Silver fish in the spotlight as pairs do battle at Barford

The winners of the gold and silver pairs match at Barford at the weekend, Marti Jermy and Dave Jarvi

The winners of the gold and silver pairs match at Barford at the weekend, Marti Jermy and Dave Jarvis. - Credit: Archant

All that glitters is not gold. So wrote William Shakespeare in the Merchant of Venice (1596).

Clearly the great bard had shamelessly plagiarised Geoffrey Chaucer's Canterbury Tales: It is not all gold that glareth, written some 100 years previously.

Translated into modern angling parlance – for example the Barford Lakes pairs events last Saturday – it was the silver flanks of the bream and roach glistening as vividly as the carp reflecting their scales of burnished gold in the sinking rays of the late autumn sunset.

This was the popular Barford pairs series, staged on the Pleasure Lake for silver fish and the Match lake for the golden carp.

And at the end of another cliffhanger, it was the sophisticated section performances that were rewarded with low penalty point scores that directed the winners to the roll of honour and the main prize list.


You may also want to watch:


First up were the Barford home duo, Martyn Jermyn and Dave Jarvis. Jermyn won the poorer of two gold sections with 35lb 5oz, while Jarvis scored a second with a 14lb 3oz net of silvers.

These numbers distilled into three penalty points from a 49lb 8oz aggregate.

Most Read

Wensum Valley Tackle duo Daniel Brydon, a section winner with 15lb 3oz, and Warren Martin, with three points, were runners-up with four penalty points from an aggregate of 34lb 5oz.

The scales divided the next three pairs all on five points: M Wiles/S Elmar (Myhills); R Finch/S Kindlysides (Deben/Unreliables); and M Hendry/S Smith (Dereham).

Match organiser Kevin Ford said this was typical cold weather fishing: 'The carp gather in tight shoals at this time of the year and you have to be lucky to draw a peg among them.

'By contrast, silver fish remain more spread out until winter really sets in.'

The final round of the league scheduled for this Saturday on the Pleasure and Railway lakes.

Meanwhile, the roach and perch continue to occupy the Angling Direct league contenders on the River Wensum in Norwich.

With six rounds of this Riverside tournament completed, Colin Urry (Dukes) heads the table with a perfect six penalty points score.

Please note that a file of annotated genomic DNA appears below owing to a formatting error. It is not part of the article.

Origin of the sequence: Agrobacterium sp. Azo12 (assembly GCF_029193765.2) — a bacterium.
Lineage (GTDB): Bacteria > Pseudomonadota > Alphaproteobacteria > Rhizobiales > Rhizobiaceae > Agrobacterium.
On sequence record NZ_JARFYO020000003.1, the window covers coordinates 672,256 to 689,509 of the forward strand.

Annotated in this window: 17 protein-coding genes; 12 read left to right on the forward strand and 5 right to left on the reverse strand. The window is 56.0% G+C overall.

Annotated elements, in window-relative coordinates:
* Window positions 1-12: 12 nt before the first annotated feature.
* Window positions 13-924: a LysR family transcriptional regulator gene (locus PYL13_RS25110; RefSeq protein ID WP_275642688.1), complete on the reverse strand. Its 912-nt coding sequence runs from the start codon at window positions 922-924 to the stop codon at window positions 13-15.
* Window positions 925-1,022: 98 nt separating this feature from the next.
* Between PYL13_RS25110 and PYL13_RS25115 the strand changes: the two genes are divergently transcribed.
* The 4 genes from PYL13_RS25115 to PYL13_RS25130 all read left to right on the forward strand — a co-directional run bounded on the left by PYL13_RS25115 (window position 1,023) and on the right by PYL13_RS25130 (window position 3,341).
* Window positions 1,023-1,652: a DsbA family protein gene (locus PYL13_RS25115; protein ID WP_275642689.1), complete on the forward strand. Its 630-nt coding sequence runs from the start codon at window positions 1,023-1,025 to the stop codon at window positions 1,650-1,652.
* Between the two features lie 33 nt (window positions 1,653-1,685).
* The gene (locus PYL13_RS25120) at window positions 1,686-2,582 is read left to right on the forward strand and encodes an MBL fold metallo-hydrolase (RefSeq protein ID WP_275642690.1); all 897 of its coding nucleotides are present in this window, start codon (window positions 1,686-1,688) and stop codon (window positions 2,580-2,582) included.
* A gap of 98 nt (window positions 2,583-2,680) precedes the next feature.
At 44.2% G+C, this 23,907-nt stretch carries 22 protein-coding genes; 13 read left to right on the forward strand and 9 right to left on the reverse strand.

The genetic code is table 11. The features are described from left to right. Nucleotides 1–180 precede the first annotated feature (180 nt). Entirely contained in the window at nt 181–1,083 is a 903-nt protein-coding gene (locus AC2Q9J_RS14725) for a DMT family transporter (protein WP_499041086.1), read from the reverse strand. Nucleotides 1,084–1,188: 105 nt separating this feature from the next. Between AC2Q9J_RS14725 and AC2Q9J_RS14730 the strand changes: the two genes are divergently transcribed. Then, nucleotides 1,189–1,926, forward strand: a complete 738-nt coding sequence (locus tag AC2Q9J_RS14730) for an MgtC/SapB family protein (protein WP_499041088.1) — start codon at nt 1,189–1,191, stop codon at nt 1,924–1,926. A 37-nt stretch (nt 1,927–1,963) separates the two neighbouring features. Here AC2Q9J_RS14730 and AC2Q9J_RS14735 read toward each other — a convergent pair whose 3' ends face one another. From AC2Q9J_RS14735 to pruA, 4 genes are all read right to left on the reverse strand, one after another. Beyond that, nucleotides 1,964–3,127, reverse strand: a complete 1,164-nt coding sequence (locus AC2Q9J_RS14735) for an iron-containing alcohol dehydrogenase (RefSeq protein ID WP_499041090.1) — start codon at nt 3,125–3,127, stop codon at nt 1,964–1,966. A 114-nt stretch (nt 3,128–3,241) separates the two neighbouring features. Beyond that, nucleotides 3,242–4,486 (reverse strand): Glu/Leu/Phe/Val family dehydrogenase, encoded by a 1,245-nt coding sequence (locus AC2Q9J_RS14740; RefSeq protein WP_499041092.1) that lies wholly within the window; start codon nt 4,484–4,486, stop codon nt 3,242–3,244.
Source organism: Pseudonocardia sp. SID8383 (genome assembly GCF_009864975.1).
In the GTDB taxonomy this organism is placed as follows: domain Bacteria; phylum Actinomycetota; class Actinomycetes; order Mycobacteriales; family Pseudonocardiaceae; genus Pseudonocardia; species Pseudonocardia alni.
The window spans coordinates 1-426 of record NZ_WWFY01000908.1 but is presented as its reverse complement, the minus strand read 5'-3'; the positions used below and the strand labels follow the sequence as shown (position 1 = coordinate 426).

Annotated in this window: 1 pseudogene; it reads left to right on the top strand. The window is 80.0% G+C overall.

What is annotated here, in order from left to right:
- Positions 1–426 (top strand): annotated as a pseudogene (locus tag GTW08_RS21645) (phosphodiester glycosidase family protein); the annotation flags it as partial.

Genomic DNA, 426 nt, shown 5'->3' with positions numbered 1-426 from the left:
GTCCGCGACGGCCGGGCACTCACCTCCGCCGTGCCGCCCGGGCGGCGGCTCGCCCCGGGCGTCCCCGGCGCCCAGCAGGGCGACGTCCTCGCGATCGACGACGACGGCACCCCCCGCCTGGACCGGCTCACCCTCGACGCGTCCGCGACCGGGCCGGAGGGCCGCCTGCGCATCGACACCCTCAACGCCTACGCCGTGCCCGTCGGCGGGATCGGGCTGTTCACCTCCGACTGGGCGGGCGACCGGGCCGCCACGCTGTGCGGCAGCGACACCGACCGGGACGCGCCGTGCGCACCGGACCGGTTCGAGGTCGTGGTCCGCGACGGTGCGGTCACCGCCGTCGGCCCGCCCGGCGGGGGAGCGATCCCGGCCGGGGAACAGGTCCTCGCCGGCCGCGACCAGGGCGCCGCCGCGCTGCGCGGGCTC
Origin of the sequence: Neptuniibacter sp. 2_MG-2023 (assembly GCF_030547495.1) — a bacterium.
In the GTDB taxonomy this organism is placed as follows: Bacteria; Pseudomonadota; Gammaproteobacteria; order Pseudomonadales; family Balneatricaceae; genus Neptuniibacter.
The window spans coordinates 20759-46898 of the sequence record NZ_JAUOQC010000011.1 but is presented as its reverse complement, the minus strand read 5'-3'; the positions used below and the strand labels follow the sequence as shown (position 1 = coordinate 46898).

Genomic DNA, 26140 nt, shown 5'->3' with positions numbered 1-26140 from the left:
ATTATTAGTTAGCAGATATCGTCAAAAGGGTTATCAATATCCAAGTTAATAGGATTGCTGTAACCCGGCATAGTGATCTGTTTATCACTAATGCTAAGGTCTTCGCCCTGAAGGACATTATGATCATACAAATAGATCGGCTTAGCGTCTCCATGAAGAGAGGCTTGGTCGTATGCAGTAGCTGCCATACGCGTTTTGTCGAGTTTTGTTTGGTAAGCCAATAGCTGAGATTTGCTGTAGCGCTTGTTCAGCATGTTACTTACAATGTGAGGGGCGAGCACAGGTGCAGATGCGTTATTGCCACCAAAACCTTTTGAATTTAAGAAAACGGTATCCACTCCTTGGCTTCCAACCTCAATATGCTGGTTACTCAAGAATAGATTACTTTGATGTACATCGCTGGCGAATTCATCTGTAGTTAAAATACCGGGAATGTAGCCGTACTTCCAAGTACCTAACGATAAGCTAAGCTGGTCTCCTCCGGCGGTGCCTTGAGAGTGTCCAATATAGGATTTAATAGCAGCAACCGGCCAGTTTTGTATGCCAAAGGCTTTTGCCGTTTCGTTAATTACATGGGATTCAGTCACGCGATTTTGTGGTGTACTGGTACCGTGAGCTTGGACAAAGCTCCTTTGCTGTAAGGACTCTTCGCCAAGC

Sunday's winner was former Broads champion David Roe (Angling Direct) with 17lb 12oz, followed closely by Pete Swan (Angling Direct) with 17lb 4oz and Colin Urry with 15lb 5oz.

League organiser Swan stated: 'Obviously Colin Urry has a commanding lead after six section victories, but we have to believe with the tournament only at the halfway stage that he can be caught.'

Elsewhere on the match scene, Cobble Acre produced a probable venue best ide, scaling 5lb 4oz for Norwich matchman Craig Gladding. He netted it at a midweek match won by Jim Randell (Sensas) with 32lb 7oz, while Jim Smith was the Saturday victor with 33lb 5oz.

Since EDP Angling featured the newly-opened North Walsham Dilham Canal at Ebridge, anglers report fair catches of roach, rudd and small pike there.

However, pike anglers on the internet appear more interested in small boat access to the two miles of canal between Wayford and Honing Lock.

According to respected and well-informed Norfolk Heritage Explorer, aerial photographs first published in 1946 confirm that this section of canal, with five others, were deepened by around three feet by the army in 1940.

This work was done to create anti-tank traps against a possible German invasion.

Two of us kids now over 80 were born within a proverbial stone's throw of the canal and watched the British Army at work, dredging out mud, silt, sand and clay, deposited in mounds along the bank and visible for years.

The quality of fishing for roach, bream, rudd and pike soared after this clearance and local clubs such as Dilham and White Horse Common in the early post-war years competed there until the 1970s, when alders produced canopies over the water and in the clear aquatic weed was abundant.

This section of the canal was never dredged again, but there remains a healthy fish stock and winter pike anglers in boats can be almost guaranteed great sport between Wayford and East Ruston Cut and in Taylor's Cut, that branches off left into Dilham.

Become a Supporter

This newspaper has been a central part of community life for many years. Our industry faces testing times, which is why we're asking for your support. Every contribution will help us continue to produce local journalism that makes a measurable difference to our community.

Become a Supporter